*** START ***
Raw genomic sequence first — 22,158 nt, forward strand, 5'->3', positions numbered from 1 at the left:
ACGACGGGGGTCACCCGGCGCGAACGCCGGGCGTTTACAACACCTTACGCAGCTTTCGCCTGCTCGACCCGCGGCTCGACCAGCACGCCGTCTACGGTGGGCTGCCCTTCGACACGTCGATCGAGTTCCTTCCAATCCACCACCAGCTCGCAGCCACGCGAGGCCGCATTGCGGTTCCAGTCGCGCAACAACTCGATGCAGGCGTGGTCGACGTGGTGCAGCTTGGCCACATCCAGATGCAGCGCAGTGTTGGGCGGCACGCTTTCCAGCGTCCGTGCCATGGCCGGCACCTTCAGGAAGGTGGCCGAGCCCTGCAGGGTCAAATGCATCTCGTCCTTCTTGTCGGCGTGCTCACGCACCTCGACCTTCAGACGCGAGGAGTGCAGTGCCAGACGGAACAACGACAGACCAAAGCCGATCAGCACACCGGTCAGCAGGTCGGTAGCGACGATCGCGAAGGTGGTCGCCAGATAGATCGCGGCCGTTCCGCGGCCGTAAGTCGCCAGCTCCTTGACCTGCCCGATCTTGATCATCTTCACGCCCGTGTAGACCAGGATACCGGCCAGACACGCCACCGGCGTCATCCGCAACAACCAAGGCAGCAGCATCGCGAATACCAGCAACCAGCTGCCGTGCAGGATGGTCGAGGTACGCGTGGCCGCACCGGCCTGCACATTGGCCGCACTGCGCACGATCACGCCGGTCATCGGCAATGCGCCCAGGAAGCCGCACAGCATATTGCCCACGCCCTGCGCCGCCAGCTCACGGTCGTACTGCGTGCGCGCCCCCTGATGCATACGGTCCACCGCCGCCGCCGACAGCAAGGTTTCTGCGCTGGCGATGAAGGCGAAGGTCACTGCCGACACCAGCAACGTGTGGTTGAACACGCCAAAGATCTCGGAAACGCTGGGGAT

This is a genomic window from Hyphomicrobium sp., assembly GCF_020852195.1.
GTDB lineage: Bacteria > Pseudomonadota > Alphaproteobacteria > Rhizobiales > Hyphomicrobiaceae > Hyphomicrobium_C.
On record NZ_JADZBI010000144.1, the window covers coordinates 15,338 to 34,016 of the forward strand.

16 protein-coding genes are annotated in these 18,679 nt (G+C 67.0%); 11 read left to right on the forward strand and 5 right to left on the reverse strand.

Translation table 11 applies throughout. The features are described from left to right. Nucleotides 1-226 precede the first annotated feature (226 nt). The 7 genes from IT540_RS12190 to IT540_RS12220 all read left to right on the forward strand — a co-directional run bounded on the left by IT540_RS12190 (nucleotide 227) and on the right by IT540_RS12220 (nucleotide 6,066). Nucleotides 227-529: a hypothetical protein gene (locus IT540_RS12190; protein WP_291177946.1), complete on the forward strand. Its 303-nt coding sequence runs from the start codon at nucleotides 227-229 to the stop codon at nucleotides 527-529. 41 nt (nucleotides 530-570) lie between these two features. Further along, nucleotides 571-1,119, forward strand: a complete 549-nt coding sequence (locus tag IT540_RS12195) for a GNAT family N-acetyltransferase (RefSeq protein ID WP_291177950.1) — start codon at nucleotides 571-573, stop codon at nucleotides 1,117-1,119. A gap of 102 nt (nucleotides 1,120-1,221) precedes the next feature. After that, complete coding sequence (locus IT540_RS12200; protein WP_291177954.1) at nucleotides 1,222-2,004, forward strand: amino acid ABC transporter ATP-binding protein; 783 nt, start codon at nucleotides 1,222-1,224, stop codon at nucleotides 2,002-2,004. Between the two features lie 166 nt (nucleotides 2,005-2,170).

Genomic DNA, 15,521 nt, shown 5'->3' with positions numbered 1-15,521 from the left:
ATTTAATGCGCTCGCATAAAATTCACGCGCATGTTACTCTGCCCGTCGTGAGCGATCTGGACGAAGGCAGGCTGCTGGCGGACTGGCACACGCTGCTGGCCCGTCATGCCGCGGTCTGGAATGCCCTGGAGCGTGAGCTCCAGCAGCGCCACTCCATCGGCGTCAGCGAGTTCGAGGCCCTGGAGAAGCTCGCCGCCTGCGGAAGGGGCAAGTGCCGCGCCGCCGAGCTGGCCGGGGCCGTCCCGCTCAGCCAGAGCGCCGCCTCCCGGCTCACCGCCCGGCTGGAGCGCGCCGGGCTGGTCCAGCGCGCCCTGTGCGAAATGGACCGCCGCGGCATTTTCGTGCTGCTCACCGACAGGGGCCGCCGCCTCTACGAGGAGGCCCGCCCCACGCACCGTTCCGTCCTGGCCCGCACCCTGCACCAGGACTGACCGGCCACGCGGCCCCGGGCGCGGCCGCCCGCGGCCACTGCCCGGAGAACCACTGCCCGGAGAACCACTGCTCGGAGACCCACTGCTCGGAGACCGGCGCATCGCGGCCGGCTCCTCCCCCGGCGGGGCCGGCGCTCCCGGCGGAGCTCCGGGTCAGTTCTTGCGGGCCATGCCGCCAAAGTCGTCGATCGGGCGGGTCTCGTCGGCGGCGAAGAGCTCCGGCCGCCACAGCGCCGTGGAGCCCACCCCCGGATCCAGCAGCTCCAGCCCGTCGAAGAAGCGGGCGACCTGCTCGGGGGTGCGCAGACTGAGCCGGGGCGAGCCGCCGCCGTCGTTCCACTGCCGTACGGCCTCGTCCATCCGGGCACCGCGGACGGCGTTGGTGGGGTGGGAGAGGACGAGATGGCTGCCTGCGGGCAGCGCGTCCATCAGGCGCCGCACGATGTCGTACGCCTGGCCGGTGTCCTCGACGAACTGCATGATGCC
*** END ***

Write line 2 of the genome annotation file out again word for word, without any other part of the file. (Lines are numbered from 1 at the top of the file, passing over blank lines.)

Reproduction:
ACGACGGGGGTCACCCGGCGCGAACGCCGGGCGTTTACAACACCTTACGCAGCTTTCGCCTGCTCGACCCGCGGCTCGACCAGCACGCCGTCTACGGTGGGCTGCCCTTCGACACGTCGATCGAGTTCCTTCCAATCCACCACCAGCTCGCAGCCACGCGAGGCCGCATTGCGGTTCCAGTCGCGCAACAACTCGATGCAGGCGTGGTCGACGTGGTGCAGCTTGGCCACATCCAGATGCAGCGCAGTGTTGGGCGGCACGCTTTCCAGCGTCCGTGCCATGGCCGGCACCTTCAGGAAGGTGGCCGAGCCCTGCAGGGTCAAATGCATCTCGTCCTTCTTGTCGGCGTGCTCACGCACCTCGACCTTCAGACGCGAGGAGTGCAGTGCCAGACGGAACAACGACAGACCAAAGCCGATCAGCACACCGGTCAGCAGGTCGGTAGCGACGATCGCGAAGGTGGTCGCCAGATAGATCGCGGCCGTTCCGCGGCCGTAAGTCGCCAGCTCCTTGACCTGCCCGATCTTGATCATCTTCACGCCCGTGTAGACCAGGATACCGGCCAGACACGCCACCGGCGTCATCCGCAACAACCAAGGCAGCAGCATCGCGAATACCAGCAACCAGCTGCCGTGCAGGATGGTCGAGGTACGCGTGGCCGCACCGGCCTGCACATTGGCCGCACTGCGCACGATCACGCCGGTCATCGGCAATGCGCCCAGGAAGCCGCACAGCATATTGCCCACGCCCTGCGCCGCCAGCTCACGGTCGTACTGCGTGCGCGCCCCCTGATGCATACGGTCCACCGCCGCCGCCGACAGCAAGGTTTCTGCGCTGGCGATGAAGGCGAAGGTCACTGCCGACACCAGCAACGTGTGGTTGAACACGCCAAAGATCTCGGAAACGCTGGGGAT